A cervical epidural is an injection of medication into the epidural space in the lower section of the cervical region to provide relief from pain or inflammation affecting the neck and upper back. The epidural space is the space between the outermost covering of the spinal cord (dura mater) and the wall of the spinal canal and runs along the length of your spinal cord.

Minimally Invasive Cervical Discectomy

Minimally Invasive Cervical Discectomy

A cervical discectomy or decompressive spinal procedure is an operative procedure that relieves pressure on the spinal nerves and/or spinal cord by partially or completely removing the intervertebral disc that is herniated and/or bony material (bone spur). Cervical discectomy can be performed using a minimally invasive approach if you are suitable.

Percutaneous Vertebroplasty

Percutaneous Vertebroplasty

Percutaneous vertebroplasty is a minimally invasive procedure to treat fractures of the spinal vertebral bones. During this procedure, your doctor inserts a needle through your skin into the fractured vertebra and injects bone cement. The cement hardens and provides strength and stability to the vertebra.

Anterior Cervical Discectomy with Fusion

Anterior Cervical Discectomy with Fusion

Anterior cervical discectomy with fusion is an operative procedure to relieve compression or pressure on nerve roots and/or the spinal cord due to a herniated disc or bone spur in the neck. The vertebra is approached from the from (anterior) of your neck.

Lumbar Epidurals

Lumbar Epidurals

Lumbar epidurals are injections to treat and relieve low back pain. A lumbar epidural involves injecting a local anesthetic and an anti-inflammatory steroid into the epidural space of the lower spine (lower back) to reduce inflammation causing the pain.

Lumbar Discectomy

Lumbar Discectomy

A lumbar discectomy is a surgical procedure performed to treat a herniated or ruptured disc and relieve pressure on the spinal nerves.

Spinal Nerve Blocks

Spinal Nerve Blocks

A spinal nerve block is the injection of an anesthetic and steroid medication around the spinal nerve root to diagnose or treat pain.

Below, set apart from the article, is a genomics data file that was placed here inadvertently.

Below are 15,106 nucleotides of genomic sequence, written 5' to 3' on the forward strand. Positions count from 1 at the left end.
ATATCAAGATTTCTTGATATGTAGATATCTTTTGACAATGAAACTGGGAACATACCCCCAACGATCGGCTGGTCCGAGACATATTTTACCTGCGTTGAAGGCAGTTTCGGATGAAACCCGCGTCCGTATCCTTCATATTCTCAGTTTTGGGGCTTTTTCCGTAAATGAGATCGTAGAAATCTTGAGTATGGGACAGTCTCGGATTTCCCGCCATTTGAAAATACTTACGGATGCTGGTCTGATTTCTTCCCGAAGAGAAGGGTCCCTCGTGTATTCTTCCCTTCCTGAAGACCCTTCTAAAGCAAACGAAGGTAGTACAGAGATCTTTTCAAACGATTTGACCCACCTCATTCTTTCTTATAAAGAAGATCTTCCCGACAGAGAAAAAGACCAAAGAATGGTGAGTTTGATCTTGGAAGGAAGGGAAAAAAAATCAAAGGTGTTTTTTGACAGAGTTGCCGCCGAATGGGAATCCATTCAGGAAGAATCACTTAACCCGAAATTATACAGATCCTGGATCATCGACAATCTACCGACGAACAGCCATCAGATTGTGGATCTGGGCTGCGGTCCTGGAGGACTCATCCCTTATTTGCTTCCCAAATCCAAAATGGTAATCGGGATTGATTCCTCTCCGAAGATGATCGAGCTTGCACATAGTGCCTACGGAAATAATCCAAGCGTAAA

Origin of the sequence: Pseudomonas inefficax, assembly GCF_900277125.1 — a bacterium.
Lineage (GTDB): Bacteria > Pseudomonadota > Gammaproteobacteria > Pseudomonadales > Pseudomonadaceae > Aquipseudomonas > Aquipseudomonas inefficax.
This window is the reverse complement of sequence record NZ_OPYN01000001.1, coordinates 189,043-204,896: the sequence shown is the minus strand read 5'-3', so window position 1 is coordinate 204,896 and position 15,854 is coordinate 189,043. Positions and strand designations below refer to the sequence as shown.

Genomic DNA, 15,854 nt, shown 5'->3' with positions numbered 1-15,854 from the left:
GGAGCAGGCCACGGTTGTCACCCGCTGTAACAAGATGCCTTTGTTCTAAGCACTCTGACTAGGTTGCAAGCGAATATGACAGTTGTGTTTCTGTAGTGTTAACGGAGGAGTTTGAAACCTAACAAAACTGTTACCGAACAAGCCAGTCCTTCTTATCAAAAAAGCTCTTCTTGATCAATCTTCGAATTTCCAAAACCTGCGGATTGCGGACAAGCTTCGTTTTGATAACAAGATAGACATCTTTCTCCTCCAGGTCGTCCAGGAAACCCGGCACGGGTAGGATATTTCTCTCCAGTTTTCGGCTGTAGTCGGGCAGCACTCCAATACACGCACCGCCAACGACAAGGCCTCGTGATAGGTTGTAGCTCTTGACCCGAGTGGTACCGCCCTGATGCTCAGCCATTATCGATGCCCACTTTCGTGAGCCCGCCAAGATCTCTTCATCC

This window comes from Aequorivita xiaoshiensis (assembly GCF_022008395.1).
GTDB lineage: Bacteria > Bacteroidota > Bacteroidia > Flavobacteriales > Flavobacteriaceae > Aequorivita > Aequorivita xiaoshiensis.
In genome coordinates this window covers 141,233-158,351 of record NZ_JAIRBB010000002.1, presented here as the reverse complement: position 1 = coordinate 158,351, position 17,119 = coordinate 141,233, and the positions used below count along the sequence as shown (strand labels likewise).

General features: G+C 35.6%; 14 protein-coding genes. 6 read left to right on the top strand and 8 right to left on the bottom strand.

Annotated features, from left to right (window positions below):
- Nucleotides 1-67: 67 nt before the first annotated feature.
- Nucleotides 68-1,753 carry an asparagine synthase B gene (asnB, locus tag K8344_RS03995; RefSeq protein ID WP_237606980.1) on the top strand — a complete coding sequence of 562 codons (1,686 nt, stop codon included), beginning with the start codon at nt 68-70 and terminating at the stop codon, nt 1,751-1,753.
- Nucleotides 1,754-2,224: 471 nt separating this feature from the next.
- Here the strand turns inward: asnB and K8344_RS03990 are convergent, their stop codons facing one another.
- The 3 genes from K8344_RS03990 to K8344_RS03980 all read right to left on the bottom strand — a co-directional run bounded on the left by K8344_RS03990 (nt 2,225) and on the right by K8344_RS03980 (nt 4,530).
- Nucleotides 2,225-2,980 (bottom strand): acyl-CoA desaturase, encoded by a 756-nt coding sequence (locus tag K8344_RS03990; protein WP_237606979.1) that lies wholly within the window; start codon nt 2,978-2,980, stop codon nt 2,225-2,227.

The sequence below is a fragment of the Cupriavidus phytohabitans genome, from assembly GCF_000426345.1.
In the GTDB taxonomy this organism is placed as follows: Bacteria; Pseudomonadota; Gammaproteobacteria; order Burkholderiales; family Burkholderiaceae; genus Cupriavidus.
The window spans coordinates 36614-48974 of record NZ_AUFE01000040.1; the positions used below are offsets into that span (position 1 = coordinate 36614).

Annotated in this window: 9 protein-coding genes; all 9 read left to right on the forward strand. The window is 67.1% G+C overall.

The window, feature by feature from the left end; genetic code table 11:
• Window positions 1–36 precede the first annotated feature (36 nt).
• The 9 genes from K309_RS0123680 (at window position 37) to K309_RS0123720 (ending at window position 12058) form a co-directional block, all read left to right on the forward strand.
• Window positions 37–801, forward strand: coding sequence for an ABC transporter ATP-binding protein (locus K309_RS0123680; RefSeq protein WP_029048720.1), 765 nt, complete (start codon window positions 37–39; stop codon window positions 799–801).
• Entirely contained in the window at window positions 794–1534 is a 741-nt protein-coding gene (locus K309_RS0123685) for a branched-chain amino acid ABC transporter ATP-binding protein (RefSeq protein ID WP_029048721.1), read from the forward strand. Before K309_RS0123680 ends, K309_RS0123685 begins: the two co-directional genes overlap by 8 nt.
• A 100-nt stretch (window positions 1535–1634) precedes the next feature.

Thoracic Vertebroplasty

Thoracic Vertebroplasty

Osteoporosis is a “silent” disease characterized by weakening of bones, making them more susceptible to fractures (vertebral compression fractures), typically in the hip and spine. Vertebral compression fractures can also occur with a metastatic tumor, multiple myeloma, and vertebral hemangioma.

Facet joint

Thoracic Facet Joint Injection

Facet joints are small joints present between the vertebral bones including the vertebral bones of the thorax (upper back). The bones in these joints are covered by cartilage and a capsule filled with synovial fluid surrounds the joint reducing friction.

Medial Branch Block Injections

Medial Branch Block Injections

A medial branch block is an injection of a local anesthetic administered near the medial branch nerves to temporarily block the pain signal carried from the facet joints of the spine to the brain. It assists your doctor in diagnosing the cause of your back pain.

Facet Injections

Facet Injections

A minimally invasive treatment called facet injection offers symptomatic relief from back pain caused by inflammation of the facet joints; however, this is not a permanent solution for the condition. The objective of the treatment is to suppress pain so that normal activities can be resumed and you can perform physical therapy exercises.

Piriformis Muscle Injection

Piriformis Muscle Injection

A piriformis muscle injection is used to alleviate the spasm and pain of sciatica. The injection comprises an anaesthetic and steroid to reduce the spasm.

Transforaminal Epidural Steroid Injection

Transforaminal Epidural Steroid Injection

The epidural space of the spine is the area between the vertebral bones and the protective dura sac that surrounds the spinal cord and nerves.

Nutrition and Your Spine

Nutrition and Your Spine

Nutrients are the chemical components present in food, which provide energy for carrying out normal physiological functions and aid in various metabolic processes of the body.

Spine Medications

Spine Medications

Medications play an effective role in the treatment of back or neck pain. Your doctor may prescribe several medications to help reduce pain and associated symptoms that are caused by unhealthy spinal conditions or deformities.

Complications of Spinal Surgery

Complications of Spinal Surgery

Possible complications may occur before surgery, during surgery, and after surgery.

Spine Comprehensive Medicine

Spine Comprehensive Medicine

Spine comprehensive medicine involves comprehensive care of acute or chronic neck or back injuries or conditions. It aims at minimizing your pain, making you as functional as possible and preventing future injury.

Spine Rehabilitation

Spine Rehabilitation

Dysfunction of the spine can be severely debilitating to one’s ability to perform activities at both home and work. Pain in the lumbar spine (lower back) is the number one reason for missed days of work, followed by the pain of the cervical spine (neck).

Healthy Back Tips

Healthy Back Tips

Back and neck pain is the most common health problems experienced by most people, at some point in their lives. People with back pain or neck pain may have trouble performing daily routine activities.

Proper Lifting

Proper Lifting

Lifting heavy weights and improper lifting of weights is one of the foremost causes of neck pain or lower back pain. Practicing proper lifting techniques is essential to avoid strain on your neck and back.

Atlas Orthopaedics
970 Woodstock Parkway, Suite 310, Woodstock, GA 30188